Sound Principles


At the Philharmonic, last week and this, the light of reason shines bright. No brutality sullies the sonority. Trombones, tubas and triangles are furloughed for the moment; pairs of woodwinds and brass, a solitary drummer, and a reduced string contingent suffice. The young Joseph Haydn, joyous in the new job that will support him for a lifetime, plays at inventing the symphony. The unruly Beethoven breathes his own brand of fire into five stupendous, dissimilar ventures in the fashioning of piano concertos; against the baby steps of the young Haydn, they seem even taller than usual.

Cut down to classical-era size, Esa-Pekka Salonen’s Philharmonic plays with exquisite clarity and lets us hear all kinds of new things. As he often does in this repertory, Salonen wisely reseats the orchestra, with the second violins to his right, to equalize the give-and-take among the string players; it makes a difference. Does anyone bother to notice Beethoven’s sublime scoring, for solo winds, clarinet and bassoon especially, in the slow movements of these concertos? Pianist Mitsuko Uchida is the perfect companion in the Beethoven, to hear and to see. Nobody, of any gender you can name, looks more alluring in pants than she.

I’m reporting on the first two events. If we all move fast enough, we can make the third together; it includes the "Emperor" Concerto. It was a rash and enterprising notion on Salonen’s part, to plan three subscription programs in basically the same orchestral language. Ordinary philosophy ordains that a Beethoven piano concerto should be washed down with, perhaps, a Strauss tone poem. By acting otherwise, both Salonen and Uchida make everything on all three concerts sound like the evening’s highlight.

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And indeed, everything is. Haydn’s history is well enough known: how, at 28, he fell into the Kapellmeister’s job at the Esterházy premises, which he proceeded to embellish lavishly with a voluminous repertory of chamber music, symphonies and every etcetera in the book for the rest of a long and honorable life — pausing along the way to offer valuable support to the upcoming Mozart and Beethoven. It would serve no purpose to claim every work from his prodigal pen a distinctive masterwork; enough of them, however, came close.

The three symphonies that turn up on the current Philharmonic series are the first works Haydn composed for the Esterházy family, and for first flights they soar remarkably high. For one thing, they demonstrate the political skills that any ambitious composer today might well study; to ingratiate himself with his newly acquired orchestra, for example, Haydn sprinkled his three symphonies with lots of solos for the leading players: flute, violins, even the double bass. Number 7, the second of the three, is a particularly endearing hullabaloo, with horns a-howling and one whole movement given over to a mock-operatic scene, a wordless but potent argument among flutes, violin and cello.

Beyond this, there is an assuredness in the melodic writing, even in these journeyman works, that some of Haydn’s lesser contemporaries — Signor Boccherini, for example — seldom if ever achieved. Musical scholars tend to hold up Haydn’s career — the steady rise of his fortunes, his exemplary honesty in the musical world (no less booby-trapped then than now) and the quality of his legacy — as one of music’s few genuinely happy tales. These early symphonies, which Salonen’s modest orchestral forces shaped and delivered with high imagination and wit, show that the story was already under way in 1760.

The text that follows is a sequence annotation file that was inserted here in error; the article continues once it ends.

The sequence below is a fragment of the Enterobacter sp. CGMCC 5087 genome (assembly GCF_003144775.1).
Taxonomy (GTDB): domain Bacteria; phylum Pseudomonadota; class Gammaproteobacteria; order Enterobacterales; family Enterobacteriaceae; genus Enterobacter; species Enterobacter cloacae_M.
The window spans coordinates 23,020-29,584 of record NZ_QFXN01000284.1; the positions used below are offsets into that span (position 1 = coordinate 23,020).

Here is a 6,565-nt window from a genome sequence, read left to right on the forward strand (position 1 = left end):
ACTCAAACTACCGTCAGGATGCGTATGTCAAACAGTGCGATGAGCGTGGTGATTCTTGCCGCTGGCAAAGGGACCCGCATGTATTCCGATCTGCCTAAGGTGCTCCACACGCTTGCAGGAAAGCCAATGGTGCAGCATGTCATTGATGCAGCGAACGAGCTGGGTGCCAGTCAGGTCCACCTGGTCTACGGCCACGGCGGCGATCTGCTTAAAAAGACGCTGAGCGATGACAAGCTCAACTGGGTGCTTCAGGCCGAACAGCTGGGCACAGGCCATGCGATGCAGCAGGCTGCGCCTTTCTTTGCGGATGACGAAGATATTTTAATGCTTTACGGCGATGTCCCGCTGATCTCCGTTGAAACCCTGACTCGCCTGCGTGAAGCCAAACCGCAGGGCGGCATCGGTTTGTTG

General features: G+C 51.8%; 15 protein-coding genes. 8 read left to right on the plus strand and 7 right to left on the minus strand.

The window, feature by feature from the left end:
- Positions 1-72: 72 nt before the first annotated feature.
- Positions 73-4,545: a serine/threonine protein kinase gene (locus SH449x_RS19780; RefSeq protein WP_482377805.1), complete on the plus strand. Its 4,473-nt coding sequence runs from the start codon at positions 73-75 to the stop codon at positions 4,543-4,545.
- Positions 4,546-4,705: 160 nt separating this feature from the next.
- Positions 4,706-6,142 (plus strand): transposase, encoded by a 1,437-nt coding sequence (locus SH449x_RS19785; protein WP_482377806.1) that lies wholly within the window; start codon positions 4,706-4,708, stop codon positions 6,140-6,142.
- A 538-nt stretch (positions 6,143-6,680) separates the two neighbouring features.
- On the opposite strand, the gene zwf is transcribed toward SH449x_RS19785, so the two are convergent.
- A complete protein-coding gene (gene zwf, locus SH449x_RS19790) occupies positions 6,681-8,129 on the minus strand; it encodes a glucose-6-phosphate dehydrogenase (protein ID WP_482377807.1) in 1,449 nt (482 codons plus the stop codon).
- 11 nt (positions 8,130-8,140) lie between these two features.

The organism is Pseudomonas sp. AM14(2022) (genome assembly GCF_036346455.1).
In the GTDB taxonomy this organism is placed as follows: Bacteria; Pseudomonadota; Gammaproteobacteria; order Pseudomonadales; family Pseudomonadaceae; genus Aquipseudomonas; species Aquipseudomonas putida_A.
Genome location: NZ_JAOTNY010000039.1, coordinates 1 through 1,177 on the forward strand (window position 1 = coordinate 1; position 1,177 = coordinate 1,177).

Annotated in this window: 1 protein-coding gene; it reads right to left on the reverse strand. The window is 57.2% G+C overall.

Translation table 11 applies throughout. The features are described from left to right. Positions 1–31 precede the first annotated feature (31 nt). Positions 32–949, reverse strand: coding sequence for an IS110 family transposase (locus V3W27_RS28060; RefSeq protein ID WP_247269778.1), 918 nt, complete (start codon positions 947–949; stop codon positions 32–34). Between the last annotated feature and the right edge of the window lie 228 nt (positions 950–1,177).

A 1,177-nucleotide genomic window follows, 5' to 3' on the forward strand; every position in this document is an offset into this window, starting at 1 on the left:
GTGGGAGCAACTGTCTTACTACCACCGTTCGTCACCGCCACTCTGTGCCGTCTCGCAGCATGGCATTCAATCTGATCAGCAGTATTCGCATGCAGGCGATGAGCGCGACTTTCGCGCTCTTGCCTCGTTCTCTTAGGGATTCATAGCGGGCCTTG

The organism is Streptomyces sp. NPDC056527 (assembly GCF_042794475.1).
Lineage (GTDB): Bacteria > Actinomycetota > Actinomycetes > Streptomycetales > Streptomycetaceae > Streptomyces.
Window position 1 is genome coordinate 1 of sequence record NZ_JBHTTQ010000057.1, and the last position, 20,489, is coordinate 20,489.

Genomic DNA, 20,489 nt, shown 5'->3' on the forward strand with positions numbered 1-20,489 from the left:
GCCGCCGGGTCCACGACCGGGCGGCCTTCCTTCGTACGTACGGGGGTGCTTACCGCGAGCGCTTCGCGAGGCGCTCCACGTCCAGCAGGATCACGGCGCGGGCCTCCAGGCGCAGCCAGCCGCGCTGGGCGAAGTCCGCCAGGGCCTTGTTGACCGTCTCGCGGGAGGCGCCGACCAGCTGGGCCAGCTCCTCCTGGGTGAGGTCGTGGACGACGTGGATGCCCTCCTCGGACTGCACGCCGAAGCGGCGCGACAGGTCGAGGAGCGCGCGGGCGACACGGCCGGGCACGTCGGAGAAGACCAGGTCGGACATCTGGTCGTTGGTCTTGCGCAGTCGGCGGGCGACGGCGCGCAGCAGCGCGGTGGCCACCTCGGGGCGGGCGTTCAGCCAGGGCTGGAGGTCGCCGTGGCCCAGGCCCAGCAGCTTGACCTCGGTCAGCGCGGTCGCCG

The year was, I think, 1987; a pianist unfamiliar to me was playing Mozart concertos at Ambassador, and I let myself be dragged along under some protest. I have worshipped at the altar of Mitsuko Uchida ever since. My Uchida treasures include the complete sonatas in the Philips Mozart Bicentennial series; a laserdisc that cries out for DVD reissue, in which Uchida talks through the piano etudes of Debussy and then performs them; the Schubert G-major Sonata, which brings on tears just by thinking about it; Schoenberg’s Piano Concerto with Boulez conducting, wherein heart and brains — if you’ll pardon the anatomy — go hand in hand.

The spirit of this woman accompanies her from her first moment onstage, a rhapsody of swirling fabric (silk, I guess, but what do I know?) that settles weightless around her as she plays. I’ve never cared all that much for the Beethoven Second Concerto, but now I know what it looks like in the person of Uchida’s performance — gossamer intertwined — and that will help. One moment, the soft question-and-answer between pianist and orchestra that serves as a kind of cadenza to the slow movement, simply stopped my breath. Why have I never noticed it before?

It was in the Third Piano Concerto, which began the second of the three nights, that the Uchida magic was fully engaged — more so, to my taste, than in the concluding Fourth Concerto, which is generally accorded higher grade points on the Beethoven report card and in which, by a margin measurable only with the most exacting microscopes, I found Uchida somewhat uninvolved this time around.

The marvel in her version of Number 3 lay, once again, in innumerable details that had somehow escaped my attention in previous hearings. One patch still swirls in my head as I write these words: the piano in the slow movement, moving steadily and quietly through slow arpeggios while the Philharmonic’s Anne Diener Zentner and David Breidenthal entwined their flute and bassoon into the audible equivalent of the perfect Godiva chocolate. I have heard this moment probably half a hundred times without it reaching me the way it did this once through the combination of a perfectly formed small orchestra and the blithe spirit at the keyboard, making the music happen.

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